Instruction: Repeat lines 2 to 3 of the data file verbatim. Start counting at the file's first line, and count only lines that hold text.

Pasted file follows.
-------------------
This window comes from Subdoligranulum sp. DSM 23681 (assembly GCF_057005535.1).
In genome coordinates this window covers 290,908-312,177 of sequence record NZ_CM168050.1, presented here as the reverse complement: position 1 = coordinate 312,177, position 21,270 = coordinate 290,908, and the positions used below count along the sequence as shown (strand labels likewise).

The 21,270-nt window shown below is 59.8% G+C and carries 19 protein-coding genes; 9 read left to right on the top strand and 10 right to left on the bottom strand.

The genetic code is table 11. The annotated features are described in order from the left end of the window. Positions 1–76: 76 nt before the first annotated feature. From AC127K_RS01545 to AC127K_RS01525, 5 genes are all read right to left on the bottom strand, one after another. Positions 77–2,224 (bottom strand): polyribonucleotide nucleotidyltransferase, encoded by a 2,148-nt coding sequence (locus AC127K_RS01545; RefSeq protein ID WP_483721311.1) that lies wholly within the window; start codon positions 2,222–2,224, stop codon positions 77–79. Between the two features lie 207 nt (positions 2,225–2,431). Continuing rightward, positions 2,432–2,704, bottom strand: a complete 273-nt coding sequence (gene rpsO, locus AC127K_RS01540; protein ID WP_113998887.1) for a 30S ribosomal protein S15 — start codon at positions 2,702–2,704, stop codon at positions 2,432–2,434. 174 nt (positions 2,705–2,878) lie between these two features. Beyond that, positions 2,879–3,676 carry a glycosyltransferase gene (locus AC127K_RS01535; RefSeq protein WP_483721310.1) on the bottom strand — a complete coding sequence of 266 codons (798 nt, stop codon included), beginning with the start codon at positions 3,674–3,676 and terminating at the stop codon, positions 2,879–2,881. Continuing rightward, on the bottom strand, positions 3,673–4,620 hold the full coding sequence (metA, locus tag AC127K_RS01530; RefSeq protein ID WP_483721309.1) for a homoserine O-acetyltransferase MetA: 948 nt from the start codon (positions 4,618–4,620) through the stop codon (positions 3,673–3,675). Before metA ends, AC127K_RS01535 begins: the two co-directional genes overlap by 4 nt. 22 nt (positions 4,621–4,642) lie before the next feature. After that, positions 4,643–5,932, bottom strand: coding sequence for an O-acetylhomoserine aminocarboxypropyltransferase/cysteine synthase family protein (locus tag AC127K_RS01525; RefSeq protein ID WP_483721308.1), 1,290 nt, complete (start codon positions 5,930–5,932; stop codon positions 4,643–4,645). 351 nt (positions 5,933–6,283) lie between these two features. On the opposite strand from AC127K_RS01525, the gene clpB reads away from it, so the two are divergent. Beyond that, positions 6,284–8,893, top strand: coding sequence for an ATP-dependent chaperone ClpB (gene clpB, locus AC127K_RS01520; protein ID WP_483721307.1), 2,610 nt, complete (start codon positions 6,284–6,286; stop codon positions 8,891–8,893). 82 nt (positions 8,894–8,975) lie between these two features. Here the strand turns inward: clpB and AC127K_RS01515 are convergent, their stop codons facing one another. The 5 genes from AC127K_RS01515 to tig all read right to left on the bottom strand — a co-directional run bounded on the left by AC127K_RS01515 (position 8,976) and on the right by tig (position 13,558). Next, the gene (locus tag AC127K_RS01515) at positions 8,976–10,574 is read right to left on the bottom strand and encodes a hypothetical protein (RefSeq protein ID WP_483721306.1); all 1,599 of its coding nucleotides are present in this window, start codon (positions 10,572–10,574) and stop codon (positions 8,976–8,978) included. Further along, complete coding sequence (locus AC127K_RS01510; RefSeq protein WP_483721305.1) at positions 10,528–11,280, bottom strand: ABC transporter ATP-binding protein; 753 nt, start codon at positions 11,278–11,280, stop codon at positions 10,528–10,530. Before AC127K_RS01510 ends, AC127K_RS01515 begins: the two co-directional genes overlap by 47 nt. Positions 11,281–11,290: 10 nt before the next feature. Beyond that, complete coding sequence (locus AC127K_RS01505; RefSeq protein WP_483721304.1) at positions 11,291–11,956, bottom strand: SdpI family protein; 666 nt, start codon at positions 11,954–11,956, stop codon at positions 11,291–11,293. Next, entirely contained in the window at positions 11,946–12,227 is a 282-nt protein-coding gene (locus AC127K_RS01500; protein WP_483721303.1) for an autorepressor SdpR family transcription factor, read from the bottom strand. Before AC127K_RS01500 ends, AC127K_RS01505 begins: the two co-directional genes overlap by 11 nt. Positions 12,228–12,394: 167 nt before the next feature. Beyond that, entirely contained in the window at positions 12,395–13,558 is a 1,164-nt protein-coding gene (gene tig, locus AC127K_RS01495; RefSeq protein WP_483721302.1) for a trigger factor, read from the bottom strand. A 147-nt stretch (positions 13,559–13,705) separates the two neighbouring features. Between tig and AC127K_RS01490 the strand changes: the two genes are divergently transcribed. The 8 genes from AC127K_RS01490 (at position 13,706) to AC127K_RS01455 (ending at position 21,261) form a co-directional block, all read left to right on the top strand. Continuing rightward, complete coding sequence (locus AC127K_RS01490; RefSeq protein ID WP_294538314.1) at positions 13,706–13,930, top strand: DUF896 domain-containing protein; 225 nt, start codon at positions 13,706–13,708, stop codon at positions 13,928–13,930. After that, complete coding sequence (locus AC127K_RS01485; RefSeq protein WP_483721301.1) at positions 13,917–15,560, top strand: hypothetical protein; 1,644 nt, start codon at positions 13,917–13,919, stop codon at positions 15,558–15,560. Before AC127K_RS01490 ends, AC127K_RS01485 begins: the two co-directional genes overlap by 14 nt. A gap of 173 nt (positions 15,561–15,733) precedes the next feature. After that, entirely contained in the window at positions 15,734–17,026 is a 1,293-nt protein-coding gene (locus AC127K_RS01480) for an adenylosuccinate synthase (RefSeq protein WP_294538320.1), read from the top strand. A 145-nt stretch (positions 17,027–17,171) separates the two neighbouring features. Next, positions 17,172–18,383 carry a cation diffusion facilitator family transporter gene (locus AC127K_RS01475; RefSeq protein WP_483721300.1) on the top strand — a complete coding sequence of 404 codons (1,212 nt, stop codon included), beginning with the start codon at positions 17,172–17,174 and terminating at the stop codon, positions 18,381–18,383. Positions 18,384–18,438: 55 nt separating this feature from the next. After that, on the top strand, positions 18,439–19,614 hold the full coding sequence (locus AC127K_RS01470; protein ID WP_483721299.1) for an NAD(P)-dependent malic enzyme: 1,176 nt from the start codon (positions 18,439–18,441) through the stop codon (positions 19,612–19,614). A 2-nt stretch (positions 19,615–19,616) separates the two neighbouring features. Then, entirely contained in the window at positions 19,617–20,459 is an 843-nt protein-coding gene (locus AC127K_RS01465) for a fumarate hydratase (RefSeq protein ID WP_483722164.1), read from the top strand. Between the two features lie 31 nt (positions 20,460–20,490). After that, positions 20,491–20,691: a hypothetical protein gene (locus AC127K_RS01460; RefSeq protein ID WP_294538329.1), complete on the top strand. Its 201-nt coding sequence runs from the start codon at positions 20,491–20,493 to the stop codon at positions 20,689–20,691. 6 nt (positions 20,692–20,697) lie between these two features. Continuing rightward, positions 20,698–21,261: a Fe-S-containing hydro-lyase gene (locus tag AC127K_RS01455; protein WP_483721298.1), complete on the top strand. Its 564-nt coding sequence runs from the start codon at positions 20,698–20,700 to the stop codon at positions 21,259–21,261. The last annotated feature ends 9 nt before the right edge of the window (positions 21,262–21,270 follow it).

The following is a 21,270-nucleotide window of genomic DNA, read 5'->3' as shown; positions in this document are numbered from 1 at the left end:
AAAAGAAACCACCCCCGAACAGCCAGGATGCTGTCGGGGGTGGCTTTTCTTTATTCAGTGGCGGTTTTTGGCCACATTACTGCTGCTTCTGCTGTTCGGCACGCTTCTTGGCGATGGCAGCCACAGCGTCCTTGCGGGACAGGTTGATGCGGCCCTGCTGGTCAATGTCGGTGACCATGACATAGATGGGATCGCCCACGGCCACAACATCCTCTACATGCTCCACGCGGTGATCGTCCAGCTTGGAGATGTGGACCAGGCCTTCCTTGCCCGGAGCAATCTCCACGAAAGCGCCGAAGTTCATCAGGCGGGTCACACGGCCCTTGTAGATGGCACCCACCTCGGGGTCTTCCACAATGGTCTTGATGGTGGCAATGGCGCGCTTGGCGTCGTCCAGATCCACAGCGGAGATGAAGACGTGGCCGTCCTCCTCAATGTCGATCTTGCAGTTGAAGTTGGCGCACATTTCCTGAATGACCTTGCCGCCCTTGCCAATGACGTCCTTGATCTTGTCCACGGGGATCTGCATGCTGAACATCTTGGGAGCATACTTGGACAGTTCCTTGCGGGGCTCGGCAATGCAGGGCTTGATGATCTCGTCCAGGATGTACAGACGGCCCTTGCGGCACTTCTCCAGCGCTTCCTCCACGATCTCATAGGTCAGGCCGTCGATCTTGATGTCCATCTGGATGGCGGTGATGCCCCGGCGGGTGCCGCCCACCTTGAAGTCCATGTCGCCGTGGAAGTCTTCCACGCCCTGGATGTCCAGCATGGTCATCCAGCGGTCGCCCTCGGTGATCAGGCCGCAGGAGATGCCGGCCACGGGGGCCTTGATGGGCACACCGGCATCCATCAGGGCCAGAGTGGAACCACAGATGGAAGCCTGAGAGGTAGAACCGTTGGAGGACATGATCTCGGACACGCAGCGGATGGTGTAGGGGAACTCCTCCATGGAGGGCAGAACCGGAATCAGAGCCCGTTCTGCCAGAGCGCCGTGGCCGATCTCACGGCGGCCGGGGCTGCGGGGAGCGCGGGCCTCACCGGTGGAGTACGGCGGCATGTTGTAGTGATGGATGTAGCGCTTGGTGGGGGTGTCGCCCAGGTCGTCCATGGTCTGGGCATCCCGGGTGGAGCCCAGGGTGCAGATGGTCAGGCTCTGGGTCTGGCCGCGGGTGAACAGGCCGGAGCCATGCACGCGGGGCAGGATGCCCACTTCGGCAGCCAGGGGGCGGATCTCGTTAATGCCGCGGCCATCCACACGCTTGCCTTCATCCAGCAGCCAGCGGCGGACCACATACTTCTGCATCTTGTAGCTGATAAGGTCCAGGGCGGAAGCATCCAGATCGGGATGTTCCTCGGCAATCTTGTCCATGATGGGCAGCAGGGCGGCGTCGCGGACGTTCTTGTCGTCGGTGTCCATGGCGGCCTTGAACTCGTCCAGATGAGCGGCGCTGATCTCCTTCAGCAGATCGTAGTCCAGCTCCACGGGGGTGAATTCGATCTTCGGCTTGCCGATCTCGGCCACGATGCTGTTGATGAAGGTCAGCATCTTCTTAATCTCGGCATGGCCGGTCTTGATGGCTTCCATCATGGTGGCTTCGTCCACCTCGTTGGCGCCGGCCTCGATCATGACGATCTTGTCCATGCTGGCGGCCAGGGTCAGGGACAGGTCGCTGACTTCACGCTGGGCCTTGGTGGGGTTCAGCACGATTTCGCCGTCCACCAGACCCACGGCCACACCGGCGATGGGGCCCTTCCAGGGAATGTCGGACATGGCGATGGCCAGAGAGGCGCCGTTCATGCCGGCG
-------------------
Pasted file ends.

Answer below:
In genome coordinates this window covers 290,908-312,177 of sequence record NZ_CM168050.1, presented here as the reverse complement: position 1 = coordinate 312,177, position 21,270 = coordinate 290,908, and the positions used below count along the sequence as shown (strand labels likewise).

The 21,270-nt window shown below is 59.8% G+C and carries 19 protein-coding genes; 9 read left to right on the top strand and 10 right to left on the bottom strand.